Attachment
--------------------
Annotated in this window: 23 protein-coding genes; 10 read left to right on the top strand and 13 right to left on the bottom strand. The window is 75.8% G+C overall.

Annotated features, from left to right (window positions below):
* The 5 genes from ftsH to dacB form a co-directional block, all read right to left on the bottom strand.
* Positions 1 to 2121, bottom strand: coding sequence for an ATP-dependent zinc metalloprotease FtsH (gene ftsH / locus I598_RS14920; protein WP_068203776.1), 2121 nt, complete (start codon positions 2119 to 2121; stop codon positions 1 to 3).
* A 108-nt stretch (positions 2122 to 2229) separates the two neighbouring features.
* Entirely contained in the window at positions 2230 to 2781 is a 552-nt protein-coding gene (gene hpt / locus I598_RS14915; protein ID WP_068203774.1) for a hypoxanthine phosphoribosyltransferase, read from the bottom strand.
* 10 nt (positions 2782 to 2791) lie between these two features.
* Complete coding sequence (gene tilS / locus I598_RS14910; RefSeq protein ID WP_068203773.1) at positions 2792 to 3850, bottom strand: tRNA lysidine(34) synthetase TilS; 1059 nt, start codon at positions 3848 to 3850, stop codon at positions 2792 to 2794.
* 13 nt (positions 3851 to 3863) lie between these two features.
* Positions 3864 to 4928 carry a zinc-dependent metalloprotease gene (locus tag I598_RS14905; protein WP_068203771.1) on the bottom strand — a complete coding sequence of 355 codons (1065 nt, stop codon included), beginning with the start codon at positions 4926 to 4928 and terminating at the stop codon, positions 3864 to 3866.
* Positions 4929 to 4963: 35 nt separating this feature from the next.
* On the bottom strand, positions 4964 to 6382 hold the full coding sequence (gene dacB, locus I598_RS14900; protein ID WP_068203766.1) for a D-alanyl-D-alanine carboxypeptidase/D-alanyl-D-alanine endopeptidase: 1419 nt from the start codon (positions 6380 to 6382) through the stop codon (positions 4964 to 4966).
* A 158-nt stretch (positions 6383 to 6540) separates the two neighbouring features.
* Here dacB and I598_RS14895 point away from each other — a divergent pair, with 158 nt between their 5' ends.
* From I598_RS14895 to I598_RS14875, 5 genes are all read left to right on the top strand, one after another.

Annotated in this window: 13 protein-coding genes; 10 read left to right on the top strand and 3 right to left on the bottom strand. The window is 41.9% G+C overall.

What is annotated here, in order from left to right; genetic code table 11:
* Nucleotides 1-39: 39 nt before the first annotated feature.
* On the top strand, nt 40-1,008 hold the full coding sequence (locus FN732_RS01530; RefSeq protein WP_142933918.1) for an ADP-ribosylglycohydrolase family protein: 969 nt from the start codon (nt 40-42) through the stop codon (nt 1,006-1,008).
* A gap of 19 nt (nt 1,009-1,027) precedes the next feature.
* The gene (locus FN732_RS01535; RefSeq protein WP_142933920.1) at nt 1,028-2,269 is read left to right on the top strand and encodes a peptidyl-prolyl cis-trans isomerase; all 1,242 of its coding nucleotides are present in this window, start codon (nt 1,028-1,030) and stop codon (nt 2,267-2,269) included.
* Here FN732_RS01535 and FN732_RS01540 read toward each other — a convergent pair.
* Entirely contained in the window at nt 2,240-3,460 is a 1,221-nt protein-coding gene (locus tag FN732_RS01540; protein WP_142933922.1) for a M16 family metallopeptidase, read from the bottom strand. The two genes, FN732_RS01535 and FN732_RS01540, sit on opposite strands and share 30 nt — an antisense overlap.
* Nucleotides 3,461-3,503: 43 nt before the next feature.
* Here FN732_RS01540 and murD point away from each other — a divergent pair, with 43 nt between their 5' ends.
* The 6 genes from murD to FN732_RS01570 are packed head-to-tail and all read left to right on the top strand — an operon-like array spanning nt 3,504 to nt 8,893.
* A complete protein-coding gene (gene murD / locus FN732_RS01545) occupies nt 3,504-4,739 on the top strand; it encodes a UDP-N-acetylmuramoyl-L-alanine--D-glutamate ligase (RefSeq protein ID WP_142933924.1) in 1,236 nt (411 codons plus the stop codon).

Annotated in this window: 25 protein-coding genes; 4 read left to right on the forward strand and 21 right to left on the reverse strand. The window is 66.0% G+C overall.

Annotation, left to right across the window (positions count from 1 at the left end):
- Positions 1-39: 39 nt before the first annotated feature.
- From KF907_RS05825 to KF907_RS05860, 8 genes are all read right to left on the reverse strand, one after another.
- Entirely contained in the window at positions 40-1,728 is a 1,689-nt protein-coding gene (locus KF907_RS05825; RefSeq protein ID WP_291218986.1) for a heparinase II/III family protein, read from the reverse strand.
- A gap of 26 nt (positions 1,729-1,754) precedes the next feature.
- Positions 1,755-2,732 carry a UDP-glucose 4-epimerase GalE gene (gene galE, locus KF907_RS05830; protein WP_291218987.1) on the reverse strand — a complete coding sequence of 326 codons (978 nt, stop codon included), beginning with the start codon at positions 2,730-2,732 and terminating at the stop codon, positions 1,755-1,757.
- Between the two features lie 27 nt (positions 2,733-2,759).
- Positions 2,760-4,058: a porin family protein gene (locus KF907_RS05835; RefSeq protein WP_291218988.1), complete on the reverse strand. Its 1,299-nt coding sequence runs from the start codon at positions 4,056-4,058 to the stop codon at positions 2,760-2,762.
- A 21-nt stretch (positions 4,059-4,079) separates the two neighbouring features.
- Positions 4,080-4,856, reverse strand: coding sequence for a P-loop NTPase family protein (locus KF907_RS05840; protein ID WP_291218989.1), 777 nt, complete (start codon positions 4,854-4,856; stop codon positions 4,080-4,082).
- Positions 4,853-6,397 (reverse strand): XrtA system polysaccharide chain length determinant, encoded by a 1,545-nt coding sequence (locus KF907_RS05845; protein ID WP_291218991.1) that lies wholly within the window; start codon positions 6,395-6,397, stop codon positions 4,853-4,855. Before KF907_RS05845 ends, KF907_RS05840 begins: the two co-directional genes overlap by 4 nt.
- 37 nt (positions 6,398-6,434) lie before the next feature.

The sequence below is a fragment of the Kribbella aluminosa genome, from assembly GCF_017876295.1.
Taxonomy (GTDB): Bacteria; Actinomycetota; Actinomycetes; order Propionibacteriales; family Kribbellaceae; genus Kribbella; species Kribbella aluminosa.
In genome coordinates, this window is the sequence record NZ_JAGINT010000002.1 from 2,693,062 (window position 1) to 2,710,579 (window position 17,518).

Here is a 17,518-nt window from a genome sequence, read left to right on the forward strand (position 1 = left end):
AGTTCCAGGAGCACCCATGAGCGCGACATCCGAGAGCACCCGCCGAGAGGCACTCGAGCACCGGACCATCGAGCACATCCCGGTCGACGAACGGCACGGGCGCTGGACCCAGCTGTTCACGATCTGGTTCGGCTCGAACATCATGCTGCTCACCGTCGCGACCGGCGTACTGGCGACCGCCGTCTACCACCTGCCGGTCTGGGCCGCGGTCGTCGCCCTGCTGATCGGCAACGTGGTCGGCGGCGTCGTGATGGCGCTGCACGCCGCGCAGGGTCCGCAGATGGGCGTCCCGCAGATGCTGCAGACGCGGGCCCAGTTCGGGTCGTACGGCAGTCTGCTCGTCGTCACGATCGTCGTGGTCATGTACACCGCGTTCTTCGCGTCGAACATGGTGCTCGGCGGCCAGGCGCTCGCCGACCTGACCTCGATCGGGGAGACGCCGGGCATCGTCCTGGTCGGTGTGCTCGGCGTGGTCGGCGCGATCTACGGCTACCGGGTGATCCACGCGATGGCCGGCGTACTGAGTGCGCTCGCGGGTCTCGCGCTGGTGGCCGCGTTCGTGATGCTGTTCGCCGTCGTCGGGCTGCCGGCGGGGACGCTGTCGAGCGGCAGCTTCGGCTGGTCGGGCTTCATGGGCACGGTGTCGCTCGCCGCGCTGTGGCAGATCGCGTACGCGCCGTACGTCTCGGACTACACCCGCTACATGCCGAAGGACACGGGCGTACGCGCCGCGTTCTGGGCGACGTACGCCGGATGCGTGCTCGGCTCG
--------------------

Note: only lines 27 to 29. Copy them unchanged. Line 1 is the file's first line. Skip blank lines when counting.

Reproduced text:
* A complete protein-coding gene (gene murD / locus FN732_RS01545) occupies nt 3,504-4,739 on the top strand; it encodes a UDP-N-acetylmuramoyl-L-alanine--D-glutamate ligase (RefSeq protein ID WP_142933924.1) in 1,236 nt (411 codons plus the stop codon).

Annotated in this window: 25 protein-coding genes; 4 read left to right on the forward strand and 21 right to left on the reverse strand. The window is 66.0% G+C overall.

Annotation, left to right across the window (positions count from 1 at the left end):